Saturday, August 18, 2007

Genetic Discrimination

This story about how the US military practices genetic discrimination hits really close to home. Almost exactly a year ago, when I was about to go back to work after a period of disability, my health suddenly turned south in a really bad way. I went to a series of doctors, treating the symptoms, but we had no idea why someone as young as me should have these ailments. One doctor suggested a genetic test; it was a long shot because this gene is extremely rare in Asians. It was a new test; even my immunologist was not aware that this gene test had become available.

It came back positive. Suddenly, all the seemingly unrelated ailments made sense. I received appropriate care, made lifestyle modifications and my health started to improve. I told my employer my diagnosis and what kind of modifications I needed in order to continue working. My family was briefed on what they needed to do to protect me. I spend an order of magnitude less on medical care than before this genetic test.

It is a double edged sword. Once I am aware of the gene I carry, it becomes a preexisting condition. I won't be able to get life or disability insurance in the future. (It was probably not possible anyway due to my symptoms in the past half dozen years.) I won't be able to get health insurance on my own or with all but the largest employers. Yet many large employers check medical databases before hiring employees so I am unlikely to be hired by anyone. I am grateful that I have a job I like and that they are happy with my job performance.

But imagine losing your job because you have a gene that causes illness or disability. Imagine not just losing your job, but losing access to retiree health benefits that are promised to every soldier. Ill, without a job and health insurance, where do you turn? It is an incredibly shoddy way to treat a fellow human being.

Also read Now Can We Talk About Health Care? by Hilary Clinton. She talks about genetic diseases and discrimination as well.

2 comments:

  1. Food for thought. I know people will rush to say that it could never happen... Who would have thought that wire-tapping in the name of anti-terrorism would be so big? I'm glad to know that this test helped you figure out modifications that make your health and life better.

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  2. That is precisely a problem that DH and I have discussed about the idea of genetic testing. It can be highly beneficial to the individual but there can also be profound repercussions.

    I agree with your points, it is an incredibly shoddy way to treat a human being and the whole system is incredibly flawed. And people cannot control the genes they were born with (or whatever congenital abnormalities - a personal plea here). And yet while we deny healthy people who have a genetic risk, we for the most part do not penalize other people who engage in high risk behavior.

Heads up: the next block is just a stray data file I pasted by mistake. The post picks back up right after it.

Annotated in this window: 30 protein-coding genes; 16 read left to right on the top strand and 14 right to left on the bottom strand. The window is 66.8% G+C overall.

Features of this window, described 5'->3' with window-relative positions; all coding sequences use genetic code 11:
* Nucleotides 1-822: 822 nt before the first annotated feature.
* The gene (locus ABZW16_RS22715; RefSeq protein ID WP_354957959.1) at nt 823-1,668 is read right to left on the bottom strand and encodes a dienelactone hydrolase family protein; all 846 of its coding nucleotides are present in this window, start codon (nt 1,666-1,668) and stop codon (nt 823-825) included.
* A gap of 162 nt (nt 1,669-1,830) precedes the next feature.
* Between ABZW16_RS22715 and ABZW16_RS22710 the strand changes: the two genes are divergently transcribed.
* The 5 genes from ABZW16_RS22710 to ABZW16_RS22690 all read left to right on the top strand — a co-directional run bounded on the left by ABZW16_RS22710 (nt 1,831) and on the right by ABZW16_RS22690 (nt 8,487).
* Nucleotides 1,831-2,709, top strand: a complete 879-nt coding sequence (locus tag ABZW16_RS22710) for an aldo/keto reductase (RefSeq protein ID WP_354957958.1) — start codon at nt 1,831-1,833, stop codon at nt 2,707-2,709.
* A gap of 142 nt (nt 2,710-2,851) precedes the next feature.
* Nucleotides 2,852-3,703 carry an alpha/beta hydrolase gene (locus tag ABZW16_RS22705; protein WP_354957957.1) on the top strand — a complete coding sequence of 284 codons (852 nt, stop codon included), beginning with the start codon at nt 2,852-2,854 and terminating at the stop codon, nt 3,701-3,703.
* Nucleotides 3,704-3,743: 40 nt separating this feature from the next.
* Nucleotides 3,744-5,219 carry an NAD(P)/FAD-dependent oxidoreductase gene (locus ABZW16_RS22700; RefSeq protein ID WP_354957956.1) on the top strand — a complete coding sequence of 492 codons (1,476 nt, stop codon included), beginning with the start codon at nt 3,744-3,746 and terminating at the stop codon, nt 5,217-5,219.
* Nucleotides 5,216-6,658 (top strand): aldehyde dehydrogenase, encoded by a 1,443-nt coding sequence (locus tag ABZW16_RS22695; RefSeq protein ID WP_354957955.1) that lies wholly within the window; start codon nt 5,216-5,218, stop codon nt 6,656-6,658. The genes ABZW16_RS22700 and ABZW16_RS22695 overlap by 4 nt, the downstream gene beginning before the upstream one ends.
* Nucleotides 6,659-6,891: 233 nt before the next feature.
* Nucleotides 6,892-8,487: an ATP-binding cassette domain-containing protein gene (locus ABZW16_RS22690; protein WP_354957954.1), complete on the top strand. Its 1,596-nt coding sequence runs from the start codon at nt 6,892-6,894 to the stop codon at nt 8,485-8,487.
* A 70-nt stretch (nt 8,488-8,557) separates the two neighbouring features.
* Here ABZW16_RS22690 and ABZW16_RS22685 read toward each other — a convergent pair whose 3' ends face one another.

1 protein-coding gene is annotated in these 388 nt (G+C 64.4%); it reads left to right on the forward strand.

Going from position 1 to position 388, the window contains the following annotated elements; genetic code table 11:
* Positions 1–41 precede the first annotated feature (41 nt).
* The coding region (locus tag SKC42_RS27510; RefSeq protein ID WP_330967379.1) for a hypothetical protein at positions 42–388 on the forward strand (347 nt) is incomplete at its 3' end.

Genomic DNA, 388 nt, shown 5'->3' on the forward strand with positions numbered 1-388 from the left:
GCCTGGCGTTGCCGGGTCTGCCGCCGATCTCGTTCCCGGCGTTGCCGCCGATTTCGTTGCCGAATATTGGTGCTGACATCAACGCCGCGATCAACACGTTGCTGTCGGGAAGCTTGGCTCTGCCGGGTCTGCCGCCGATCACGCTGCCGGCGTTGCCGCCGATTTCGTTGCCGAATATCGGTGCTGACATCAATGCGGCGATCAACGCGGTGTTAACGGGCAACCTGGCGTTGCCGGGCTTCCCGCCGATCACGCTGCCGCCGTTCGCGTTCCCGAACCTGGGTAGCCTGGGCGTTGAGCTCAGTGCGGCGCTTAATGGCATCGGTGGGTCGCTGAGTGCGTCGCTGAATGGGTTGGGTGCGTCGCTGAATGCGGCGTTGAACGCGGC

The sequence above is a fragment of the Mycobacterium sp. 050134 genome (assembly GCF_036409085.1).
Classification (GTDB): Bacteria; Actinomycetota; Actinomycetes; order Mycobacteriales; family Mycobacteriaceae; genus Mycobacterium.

I also sympathize with the situation, at least as regards health insurance. I cannot get disability or life insurance and luckily do not need either one. The fact that I cannot get them has meant that I have always had to be more careful about planning.

    Because I am fortunate enough to live in New York State I can get health insurance, they have to cover me even when I get rolled off the group plan later this year. This will hopefully help the situation should I ever need to find new employment as well, but would definitely be a problem in another state.

    I worked for an insurance company long long ago. The company I worked for would not insure me. This was before New York passed guaranteed coverage laws. Insurance in NY is expensive because companies are required to cover everyone and they can only raise premiums for an entire class, not an individual. This can be good for some people, but everyone shares the burden in the cost of high premiums. The premiums can be very high for some families although NY does have a reduced premium plan for low income residents. On the other hand I know people in other states who have lost their insurance or faced very high premium increases when their risk to the company went up, increases that made their once affordable plan completely unattainable.

    I think about that sometimes. My DH could move to a lower tax state to save money in his retirement but I pose a problem. We are not sure the savings warrant the potential risks. We both well know how catastrophically expensive medical care can get. It will be years before I am eligible for Medicare and thus truly free to live where I wish. I may never need the insurance, but having been a heavy user of the health care system at times in the past I am not sure I can comfortably take that risk.

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